“I become engrossed in every leafy, creepy or flying inhabitant of the wood,” wrote Emma Mitchell in her regular sojourns into the mending powers of nature, “And with each detail that draws my attention, with each metre I walk, the incessant clamour of daily concerns seems to become more muffled.”
From beloved American poet Mary Oliver (September 10, 1935 – January 17, 2019) comes Upstream, essays on those moments of eternity unveiled in the contemplation of nature.
Mallards are here, and black ducks. The mallards stay on the ponds, and the black ducks spend time on the bay as well as on fresh water. Blue-winged. I have seen green-winged with young but the dreamlike blue-winged, with the thin white moon on his face, I only see him in the spring and the fall.
Someone, Oliver seems to suggest, must observe the dreamlike blue-winged birds that the moonlight is so eager to present.
Just a minute, Said a Voice…
‘Just a minute’ said a voice in the weeds,So I stood stillin the day’s exquisite early morning lightand so I didn’t crush with my great feetany small or unusual thing just happening to pass bywhere I was passing byon my way to the blueberry fields,and maybe it was the toad,and maybe it was the June beetle,and maybe it was the pink and tender worm,who does his work without limbs or eyes,and does it well…
From Mary Oliver’s Why I Wake Early
This curiosity of things easily and often overlooked is essential to Upstream and to Oliver’s body of work, which stretches decades. “May I look down upon the windflower,” she writes, “and the bull thistle and the coreopsis with the greatest respect.”1
Oliver’s poetry and writing, especially in Upstream, deliver lengthy pauses and a feeling of solitude. She writes of a fear of being interrupted, her creativity threatened. She retreats to herself and to nature. In this space, this “upstream,” she found a comfort and connection.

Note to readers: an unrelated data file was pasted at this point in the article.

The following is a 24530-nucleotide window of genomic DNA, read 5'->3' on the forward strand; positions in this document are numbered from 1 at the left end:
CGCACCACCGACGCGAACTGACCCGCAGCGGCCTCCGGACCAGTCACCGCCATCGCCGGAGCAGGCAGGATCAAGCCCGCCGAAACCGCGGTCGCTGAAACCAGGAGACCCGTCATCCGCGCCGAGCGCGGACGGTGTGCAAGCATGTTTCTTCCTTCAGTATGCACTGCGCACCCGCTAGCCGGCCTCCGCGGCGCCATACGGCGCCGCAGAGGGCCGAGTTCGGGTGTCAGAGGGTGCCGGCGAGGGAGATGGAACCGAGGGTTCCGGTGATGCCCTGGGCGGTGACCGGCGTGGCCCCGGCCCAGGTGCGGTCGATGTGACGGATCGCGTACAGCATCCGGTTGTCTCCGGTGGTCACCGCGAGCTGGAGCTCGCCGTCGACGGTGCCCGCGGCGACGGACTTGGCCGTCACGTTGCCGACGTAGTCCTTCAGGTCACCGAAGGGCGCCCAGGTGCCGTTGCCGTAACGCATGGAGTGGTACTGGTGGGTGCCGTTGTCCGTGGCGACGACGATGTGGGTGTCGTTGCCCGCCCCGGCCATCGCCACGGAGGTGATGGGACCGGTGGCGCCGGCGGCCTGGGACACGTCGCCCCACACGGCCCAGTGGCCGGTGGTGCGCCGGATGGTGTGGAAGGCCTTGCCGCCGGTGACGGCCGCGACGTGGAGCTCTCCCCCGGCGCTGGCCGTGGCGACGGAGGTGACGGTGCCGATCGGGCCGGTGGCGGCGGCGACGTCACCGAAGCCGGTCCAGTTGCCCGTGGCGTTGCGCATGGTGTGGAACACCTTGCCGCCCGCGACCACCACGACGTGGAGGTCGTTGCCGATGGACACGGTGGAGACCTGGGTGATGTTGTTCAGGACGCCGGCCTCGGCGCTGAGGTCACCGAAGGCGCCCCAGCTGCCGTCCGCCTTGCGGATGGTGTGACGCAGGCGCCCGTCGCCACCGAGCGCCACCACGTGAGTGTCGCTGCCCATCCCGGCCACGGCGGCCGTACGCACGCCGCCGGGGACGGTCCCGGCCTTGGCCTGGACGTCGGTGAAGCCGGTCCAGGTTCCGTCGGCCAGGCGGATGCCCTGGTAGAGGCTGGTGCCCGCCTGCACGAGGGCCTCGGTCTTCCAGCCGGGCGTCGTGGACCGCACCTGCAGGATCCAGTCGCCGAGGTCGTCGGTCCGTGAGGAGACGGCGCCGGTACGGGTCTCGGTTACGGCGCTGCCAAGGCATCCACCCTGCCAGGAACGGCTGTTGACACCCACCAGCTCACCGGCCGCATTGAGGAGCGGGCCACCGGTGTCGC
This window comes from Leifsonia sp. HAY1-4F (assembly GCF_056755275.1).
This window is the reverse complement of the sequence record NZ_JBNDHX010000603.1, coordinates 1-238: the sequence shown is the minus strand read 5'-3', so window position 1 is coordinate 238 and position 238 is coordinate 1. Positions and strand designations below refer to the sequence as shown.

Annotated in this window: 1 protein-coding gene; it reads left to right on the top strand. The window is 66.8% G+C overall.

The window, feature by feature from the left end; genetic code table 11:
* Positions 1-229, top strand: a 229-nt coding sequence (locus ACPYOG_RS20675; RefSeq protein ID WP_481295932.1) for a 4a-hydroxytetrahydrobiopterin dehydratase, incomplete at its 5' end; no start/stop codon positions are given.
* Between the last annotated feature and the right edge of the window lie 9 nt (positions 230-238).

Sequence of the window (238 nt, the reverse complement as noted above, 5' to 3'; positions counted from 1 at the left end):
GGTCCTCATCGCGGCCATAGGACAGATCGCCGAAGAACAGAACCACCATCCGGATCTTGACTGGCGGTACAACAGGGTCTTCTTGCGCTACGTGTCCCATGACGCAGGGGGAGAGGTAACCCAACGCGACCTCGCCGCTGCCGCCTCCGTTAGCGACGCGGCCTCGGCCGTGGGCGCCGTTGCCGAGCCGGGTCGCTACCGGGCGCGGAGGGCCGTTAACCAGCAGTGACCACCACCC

I was deeply moved when Oliver spoke of wanting to go into a place that cries out for us and consequently to which we long to return. We cannot, of course; yet, we aren’t lost if we keep to the stream.
Maybe it was the right way after all. If this was lost, let us all be lost always. The beech leaves were just slipping their copper coats; pale green and quivering they arrived into the year. My heart opened and opened again. The water pushed against my effort, then its glassy permission to step ahead touched my ankles. The sense of going toward the source. I do not think that I ever, in fact, returned home.
The essence of Oliver’s Upstream is this: “In this universe we are given two gifts: the ability to love, and the ability to ask questions.” What the poet Rilke called “living in questions,” Oliver terms “keeping attention on eternity.” Connecting with one’s true self and the things that endure.
Something is wrong, I know it, if I don’t keep my attention on eternity. May I be the tiniest nail in the house of the universe, tiny but useful. May I stay forever in the stream.
Oliver’s philosophy and elegant eye were generously instructive for me when I was formulating the values and aesthetics of The Examined Life. I am eternally in her debt; the best I can do is relay her message, keep to the stream, and look forcefully at this wondrous eternal.
Occasionally I lean forward and gaze into the water. The water of a pond is a mirror of roughness and honesty—it gives back not only my own gaze, but the nimbus of the world trailing into the pictures on all sides. The swallows, singing a little as they fly back and forth across the pond, are flying therefore over my shoulders and through my hair. A turtle passes slowly across the muddy bottom, touching my cheekbone. If at this moment I heard a clock ticking, would I remember what it was, what it signified?
On a December morning, many years ago, I brought a young, injured black-backed gull home from the beach. It was, in fact, Christmas morning, as well as bitter cold, which may account for my act. Injured gulls are common; nature’s maw receives them again implacably; almost never is a rescue justified by a return to health and freedom. And this gull was close to that deep maw; it made no protest when I picked it up, the eyes were half-shut, the body so starved it seemed to hold nothing but air.
Stretch your love for Oliver with her last published book of poems, Why I Wake Early, or her more playful but deeply loving Dog Songs. Or with a read of the fine, timeless wisdom and soul-searching poetry of Emerson, a man who influenced Oliver in mind and practice. Or, of course, the poetry of Walt Whitman, whom Oliver named “the brother I never had.”